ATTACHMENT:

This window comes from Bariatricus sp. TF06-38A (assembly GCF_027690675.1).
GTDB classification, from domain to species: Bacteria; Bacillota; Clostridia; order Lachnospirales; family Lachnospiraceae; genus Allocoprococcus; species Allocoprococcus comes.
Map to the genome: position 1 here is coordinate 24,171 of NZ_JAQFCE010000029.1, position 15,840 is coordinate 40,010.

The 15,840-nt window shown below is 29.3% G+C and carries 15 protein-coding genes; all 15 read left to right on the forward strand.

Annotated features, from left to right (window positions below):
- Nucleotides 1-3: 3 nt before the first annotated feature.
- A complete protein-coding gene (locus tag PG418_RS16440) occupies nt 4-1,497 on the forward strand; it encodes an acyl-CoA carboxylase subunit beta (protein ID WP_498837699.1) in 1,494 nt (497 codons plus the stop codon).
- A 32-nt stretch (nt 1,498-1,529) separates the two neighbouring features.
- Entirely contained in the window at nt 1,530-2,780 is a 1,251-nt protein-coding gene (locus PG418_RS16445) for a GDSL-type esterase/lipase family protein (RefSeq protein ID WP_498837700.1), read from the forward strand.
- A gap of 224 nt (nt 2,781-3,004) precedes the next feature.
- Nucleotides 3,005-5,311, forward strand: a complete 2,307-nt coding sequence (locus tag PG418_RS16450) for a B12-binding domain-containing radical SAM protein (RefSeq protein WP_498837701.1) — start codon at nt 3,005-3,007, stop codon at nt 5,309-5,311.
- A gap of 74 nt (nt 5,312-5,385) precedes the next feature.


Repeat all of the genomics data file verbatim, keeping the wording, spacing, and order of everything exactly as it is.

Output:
This window comes from Bariatricus sp. TF06-38A (assembly GCF_027690675.1).
GTDB classification, from domain to species: Bacteria; Bacillota; Clostridia; order Lachnospirales; family Lachnospiraceae; genus Allocoprococcus; species Allocoprococcus comes.
Map to the genome: position 1 here is coordinate 24,171 of NZ_JAQFCE010000029.1, position 15,840 is coordinate 40,010.

The 15,840-nt window shown below is 29.3% G+C and carries 15 protein-coding genes; all 15 read left to right on the forward strand.

Annotated features, from left to right (window positions below):
- Nucleotides 1-3: 3 nt before the first annotated feature.
- A complete protein-coding gene (locus tag PG418_RS16440) occupies nt 4-1,497 on the forward strand; it encodes an acyl-CoA carboxylase subunit beta (protein ID WP_498837699.1) in 1,494 nt (497 codons plus the stop codon).
- A 32-nt stretch (nt 1,498-1,529) separates the two neighbouring features.
- Entirely contained in the window at nt 1,530-2,780 is a 1,251-nt protein-coding gene (locus PG418_RS16445) for a GDSL-type esterase/lipase family protein (RefSeq protein ID WP_498837700.1), read from the forward strand.
- A gap of 224 nt (nt 2,781-3,004) precedes the next feature.
- Nucleotides 3,005-5,311, forward strand: a complete 2,307-nt coding sequence (locus tag PG418_RS16450) for a B12-binding domain-containing radical SAM protein (RefSeq protein WP_498837701.1) — start codon at nt 3,005-3,007, stop codon at nt 5,309-5,311.
- A gap of 74 nt (nt 5,312-5,385) precedes the next feature.